Finger Dislocation

Finger dislocation occurs when a bone in the finger is forced out of its normal position in the accompanying joint. Finger dislocation is a common, painful injury that requires medical treatment.

What You Need To Know About Finger Dislocation

What is Finger Dislocation?

A finger dislocation — also known as a dislocated knuckle — occurs when the bones of the finger move apart or sideways and become displaced from their normal position, typically after the finger is bent backward beyond its normal limit of motion.

Finger dislocation is a common, painful injury. Any finger bone can become dislocated, but most dislocations occur at the middle joint. A break in the bone may accompany these dislocations, but they frequently happen without any breaks.

Finding treatment for a dislocated finger starts with a visit to Resurgens Hand & Wrist Center. Schedule an appointment at one of our metro Atlanta locations now.


What Causes Finger Dislocation?

Finger dislocations occur when a finger is forcefully jammed or hyperextended past its normal range of motion. The injury may result from sports injuries, a fall onto an outstretched hand, a crushing accident, or congenitally weak ligaments.

A dislocated finger often happens at the middle joint. In the thumbs, the joint at the thumb's base is usually affected. Any application of pressure to the tips of the fingers — such as by a fast-moving ball — may cause the finger to extend beyond its normal range of motion.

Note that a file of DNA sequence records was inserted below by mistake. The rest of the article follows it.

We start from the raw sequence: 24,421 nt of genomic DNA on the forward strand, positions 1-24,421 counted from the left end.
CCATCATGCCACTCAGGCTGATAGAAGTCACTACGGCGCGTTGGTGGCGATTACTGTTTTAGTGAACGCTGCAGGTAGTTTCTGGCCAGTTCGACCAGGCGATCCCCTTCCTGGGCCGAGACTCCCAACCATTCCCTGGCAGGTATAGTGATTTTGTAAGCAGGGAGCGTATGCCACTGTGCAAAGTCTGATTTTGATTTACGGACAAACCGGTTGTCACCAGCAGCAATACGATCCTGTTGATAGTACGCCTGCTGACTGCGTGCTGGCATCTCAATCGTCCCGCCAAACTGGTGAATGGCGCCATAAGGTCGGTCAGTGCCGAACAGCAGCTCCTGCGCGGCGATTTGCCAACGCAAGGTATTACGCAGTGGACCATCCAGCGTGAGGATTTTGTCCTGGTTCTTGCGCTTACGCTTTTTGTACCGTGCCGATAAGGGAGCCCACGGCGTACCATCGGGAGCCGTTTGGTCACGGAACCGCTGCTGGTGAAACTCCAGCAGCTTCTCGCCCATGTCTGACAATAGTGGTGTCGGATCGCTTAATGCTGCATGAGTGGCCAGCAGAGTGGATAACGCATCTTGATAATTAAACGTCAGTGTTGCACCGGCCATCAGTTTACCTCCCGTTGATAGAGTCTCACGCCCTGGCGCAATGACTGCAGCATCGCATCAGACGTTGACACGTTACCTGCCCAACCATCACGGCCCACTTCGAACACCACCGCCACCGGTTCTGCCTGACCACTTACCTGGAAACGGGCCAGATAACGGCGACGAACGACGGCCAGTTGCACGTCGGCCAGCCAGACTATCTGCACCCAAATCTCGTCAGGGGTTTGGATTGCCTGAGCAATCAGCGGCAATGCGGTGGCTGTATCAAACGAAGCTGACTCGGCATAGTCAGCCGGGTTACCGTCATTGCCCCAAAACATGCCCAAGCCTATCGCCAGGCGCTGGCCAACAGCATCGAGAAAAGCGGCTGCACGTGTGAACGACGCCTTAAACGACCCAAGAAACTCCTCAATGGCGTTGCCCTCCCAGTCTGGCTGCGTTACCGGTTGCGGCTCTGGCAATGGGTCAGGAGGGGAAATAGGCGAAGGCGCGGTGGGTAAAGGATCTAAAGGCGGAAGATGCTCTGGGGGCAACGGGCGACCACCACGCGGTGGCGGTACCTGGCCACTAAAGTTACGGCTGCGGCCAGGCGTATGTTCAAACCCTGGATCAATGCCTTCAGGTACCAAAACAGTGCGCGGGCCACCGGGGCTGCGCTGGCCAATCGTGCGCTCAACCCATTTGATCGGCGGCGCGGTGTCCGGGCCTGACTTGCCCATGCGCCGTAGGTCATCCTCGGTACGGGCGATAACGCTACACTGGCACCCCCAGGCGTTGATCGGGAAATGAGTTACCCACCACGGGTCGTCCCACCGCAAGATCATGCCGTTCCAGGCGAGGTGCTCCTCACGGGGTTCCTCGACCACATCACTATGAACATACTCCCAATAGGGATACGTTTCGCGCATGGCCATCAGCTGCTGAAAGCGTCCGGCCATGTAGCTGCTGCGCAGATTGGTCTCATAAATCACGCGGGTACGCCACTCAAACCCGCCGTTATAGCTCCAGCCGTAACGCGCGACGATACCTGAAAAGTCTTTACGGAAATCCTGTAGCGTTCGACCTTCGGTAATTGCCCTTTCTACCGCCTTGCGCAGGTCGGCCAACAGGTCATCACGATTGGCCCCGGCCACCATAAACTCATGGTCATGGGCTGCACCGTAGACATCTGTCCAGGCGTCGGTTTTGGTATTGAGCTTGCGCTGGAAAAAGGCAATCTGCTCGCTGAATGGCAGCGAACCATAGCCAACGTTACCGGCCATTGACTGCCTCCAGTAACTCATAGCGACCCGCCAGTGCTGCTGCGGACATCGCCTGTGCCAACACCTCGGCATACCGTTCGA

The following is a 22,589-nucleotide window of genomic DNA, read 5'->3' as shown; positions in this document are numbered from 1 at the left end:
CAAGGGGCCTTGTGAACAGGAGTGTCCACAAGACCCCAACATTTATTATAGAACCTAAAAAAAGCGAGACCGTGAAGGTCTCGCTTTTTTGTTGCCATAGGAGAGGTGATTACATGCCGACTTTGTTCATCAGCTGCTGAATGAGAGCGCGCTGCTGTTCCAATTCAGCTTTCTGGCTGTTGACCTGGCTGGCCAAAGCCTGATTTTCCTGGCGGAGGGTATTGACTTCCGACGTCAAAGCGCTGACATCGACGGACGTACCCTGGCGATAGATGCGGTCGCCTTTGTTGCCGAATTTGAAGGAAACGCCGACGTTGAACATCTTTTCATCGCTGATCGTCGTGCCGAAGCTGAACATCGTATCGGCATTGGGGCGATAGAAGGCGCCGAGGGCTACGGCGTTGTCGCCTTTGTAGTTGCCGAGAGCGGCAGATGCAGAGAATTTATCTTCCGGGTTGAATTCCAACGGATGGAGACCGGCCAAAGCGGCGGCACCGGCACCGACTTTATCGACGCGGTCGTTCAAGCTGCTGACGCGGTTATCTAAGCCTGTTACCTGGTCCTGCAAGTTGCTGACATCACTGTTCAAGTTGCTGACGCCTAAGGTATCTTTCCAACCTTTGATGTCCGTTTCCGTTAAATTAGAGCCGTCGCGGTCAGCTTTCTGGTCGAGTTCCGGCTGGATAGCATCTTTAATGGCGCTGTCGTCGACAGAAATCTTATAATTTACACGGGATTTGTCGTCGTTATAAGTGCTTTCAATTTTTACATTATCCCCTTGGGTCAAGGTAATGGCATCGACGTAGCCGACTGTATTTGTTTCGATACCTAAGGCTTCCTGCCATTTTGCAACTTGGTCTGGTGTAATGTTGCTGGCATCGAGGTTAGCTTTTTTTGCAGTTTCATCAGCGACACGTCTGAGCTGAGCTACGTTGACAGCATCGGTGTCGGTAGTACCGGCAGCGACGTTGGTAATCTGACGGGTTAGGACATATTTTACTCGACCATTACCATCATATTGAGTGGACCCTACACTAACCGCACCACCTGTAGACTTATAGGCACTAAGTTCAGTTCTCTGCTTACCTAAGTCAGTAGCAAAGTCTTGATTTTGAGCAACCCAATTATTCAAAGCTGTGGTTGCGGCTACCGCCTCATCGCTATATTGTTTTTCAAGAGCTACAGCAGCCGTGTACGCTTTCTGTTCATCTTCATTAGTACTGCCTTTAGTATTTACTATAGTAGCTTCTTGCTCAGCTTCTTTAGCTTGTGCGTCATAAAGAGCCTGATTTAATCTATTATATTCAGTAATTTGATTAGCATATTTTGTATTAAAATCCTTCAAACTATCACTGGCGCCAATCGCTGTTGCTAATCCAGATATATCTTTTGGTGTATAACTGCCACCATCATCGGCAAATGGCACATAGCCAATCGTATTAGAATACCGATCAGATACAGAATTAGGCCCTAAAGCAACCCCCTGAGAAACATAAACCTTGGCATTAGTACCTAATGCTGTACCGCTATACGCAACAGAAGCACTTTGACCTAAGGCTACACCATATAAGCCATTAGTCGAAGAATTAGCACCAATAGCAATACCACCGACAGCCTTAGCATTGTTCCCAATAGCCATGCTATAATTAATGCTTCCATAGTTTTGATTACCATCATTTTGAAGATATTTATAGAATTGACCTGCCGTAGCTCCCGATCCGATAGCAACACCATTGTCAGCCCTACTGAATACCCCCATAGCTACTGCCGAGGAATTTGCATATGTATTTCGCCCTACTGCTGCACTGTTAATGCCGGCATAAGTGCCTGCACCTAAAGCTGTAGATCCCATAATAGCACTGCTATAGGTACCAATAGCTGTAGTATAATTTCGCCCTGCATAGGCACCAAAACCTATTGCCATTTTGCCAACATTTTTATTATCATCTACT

Dislocated finger symptoms

Dislocated finger symptoms are painful. Swelling may be present in the area of the dislocated knuckle. Movement may be limited, uncomfortable, or impossible. The finger may look crooked or misshapen and feel numb or tingly. The skin may also become discolored from bruising.

A dislocated finger requires medical intervention, and the sooner you receive treatment, the better your chance for a successful recovery.

How is Finger Dislocation Diagnosed?

In order to make a diagnosis, your Resurgens physician will examine your finger, discuss the causes of the injury, and review your general medical history. X-rays will be needed to identify the dislocation and rule out broken bones or other injuries.

Your physician will evaluate the finger and hand for tendon and ligament injuries that can accompany finger dislocation. After this evaluation, your physician will design a unique treatment plan for your healing.

Dislocated Finger Treatment

Treatment for a dislocated finger does not often require surgery. Depending on the extent of your finger dislocation, your physician may recommend either non-surgical or surgical treatment plans.

Non-Surgical Treatment

In most cases, your doctor will be able to reset the dislocated bones manually. You may be given medications to numb the area and relax the muscles during the procedure. The finger may then be taped to the finger next to it, or a splint may be applied.

These measures will support the finger and limit movement during the healing process. Your doctor may order a second X-ray to confirm the realignment of the finger and to check for any broken bones that may not have shown up on the first x-ray. Further examination will help to establish if there is tendon or ligament damage.

Surgical Treatment

In some cases, surgery may be necessary to reposition the bones and repair any fractures or torn ligaments. Surgery is generally only used when bracing fails to stabilize the joint, or if you have complicated breaks and fractures.

Following surgery, your doctor may recommend physical therapy to aid in your recovery and maximize the function of the injured finger.

Getting relief for a finger dislocation starts with a visit to Resurgens expert physicians. Schedule an appointment at our Hand and Wrist Center now!

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